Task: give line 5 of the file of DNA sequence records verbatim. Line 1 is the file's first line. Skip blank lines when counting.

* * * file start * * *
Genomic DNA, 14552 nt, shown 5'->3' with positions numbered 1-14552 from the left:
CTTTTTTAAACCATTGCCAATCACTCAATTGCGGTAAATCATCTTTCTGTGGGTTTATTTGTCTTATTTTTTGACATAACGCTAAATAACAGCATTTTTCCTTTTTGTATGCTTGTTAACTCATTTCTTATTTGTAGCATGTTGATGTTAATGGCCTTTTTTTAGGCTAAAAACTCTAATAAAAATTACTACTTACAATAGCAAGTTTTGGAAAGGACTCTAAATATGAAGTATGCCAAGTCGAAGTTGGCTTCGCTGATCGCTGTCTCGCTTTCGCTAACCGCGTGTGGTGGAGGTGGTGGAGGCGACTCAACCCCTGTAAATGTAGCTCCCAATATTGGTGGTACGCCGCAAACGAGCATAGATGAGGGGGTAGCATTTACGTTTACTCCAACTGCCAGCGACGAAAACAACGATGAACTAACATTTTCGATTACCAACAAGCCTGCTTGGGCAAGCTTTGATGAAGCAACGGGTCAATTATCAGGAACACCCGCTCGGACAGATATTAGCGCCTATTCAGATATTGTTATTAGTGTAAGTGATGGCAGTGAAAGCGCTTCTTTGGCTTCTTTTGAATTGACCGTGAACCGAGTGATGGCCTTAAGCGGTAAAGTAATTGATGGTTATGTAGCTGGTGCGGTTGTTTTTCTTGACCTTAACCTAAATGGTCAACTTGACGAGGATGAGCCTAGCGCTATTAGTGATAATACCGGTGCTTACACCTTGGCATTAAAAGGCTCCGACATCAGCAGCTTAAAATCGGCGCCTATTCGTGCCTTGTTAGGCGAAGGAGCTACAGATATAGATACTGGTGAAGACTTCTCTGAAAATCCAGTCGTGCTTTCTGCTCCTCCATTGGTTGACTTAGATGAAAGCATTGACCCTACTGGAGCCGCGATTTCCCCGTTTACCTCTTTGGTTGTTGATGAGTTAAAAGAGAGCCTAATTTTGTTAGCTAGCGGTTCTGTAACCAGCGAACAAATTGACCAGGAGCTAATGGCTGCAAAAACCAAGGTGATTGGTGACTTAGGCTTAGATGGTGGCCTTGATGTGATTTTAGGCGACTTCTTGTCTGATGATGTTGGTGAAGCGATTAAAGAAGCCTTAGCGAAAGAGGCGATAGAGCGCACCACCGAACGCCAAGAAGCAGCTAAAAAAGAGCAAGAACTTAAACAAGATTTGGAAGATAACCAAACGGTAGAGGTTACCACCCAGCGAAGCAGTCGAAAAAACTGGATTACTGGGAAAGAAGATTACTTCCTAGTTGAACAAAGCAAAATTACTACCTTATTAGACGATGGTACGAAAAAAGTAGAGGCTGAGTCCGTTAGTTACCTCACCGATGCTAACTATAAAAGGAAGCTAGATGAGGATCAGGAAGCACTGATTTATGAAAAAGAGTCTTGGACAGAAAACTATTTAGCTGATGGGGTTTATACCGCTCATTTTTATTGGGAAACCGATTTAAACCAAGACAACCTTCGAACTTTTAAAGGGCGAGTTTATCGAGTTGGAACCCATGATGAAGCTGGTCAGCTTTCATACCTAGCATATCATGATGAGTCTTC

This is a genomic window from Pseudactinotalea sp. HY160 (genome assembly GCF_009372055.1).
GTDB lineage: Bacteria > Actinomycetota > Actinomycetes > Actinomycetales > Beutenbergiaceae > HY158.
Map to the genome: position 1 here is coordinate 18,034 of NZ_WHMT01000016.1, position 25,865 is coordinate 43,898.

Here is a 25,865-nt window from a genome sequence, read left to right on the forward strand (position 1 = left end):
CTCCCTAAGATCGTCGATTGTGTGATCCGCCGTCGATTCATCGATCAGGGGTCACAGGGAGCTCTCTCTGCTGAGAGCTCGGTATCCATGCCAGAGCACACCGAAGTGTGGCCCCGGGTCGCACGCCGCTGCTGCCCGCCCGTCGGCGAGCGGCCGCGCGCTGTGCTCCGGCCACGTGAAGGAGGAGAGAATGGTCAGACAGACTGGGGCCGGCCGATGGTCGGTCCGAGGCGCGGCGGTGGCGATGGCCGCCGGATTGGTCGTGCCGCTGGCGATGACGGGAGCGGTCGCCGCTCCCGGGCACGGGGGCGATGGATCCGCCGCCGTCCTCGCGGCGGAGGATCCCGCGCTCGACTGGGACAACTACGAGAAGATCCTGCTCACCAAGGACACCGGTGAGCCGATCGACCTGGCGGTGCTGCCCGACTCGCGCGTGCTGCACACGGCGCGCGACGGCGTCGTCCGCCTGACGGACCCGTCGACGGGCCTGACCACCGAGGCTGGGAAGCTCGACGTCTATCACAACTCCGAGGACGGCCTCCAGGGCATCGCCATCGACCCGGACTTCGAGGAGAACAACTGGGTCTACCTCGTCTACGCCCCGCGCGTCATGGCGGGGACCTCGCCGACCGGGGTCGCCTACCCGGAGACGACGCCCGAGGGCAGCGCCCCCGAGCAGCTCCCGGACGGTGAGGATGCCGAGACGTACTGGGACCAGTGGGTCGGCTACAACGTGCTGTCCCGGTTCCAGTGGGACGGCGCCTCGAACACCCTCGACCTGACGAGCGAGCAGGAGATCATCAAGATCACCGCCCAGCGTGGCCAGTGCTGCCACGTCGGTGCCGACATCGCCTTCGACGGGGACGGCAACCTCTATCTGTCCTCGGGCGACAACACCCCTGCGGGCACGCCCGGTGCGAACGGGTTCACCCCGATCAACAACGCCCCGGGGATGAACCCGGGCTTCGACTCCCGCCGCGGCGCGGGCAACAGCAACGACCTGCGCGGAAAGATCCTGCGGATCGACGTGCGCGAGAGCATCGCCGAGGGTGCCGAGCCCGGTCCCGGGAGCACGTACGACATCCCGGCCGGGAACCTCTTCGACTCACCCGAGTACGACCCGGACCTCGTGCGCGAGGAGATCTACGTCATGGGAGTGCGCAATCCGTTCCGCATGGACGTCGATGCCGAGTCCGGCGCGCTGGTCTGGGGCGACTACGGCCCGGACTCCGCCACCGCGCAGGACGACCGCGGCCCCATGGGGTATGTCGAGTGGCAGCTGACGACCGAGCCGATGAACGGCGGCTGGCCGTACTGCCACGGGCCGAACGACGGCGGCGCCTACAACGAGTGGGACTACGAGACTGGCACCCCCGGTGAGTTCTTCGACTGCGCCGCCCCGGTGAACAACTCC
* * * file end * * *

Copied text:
Map to the genome: position 1 here is coordinate 18,034 of NZ_WHMT01000016.1, position 25,865 is coordinate 43,898.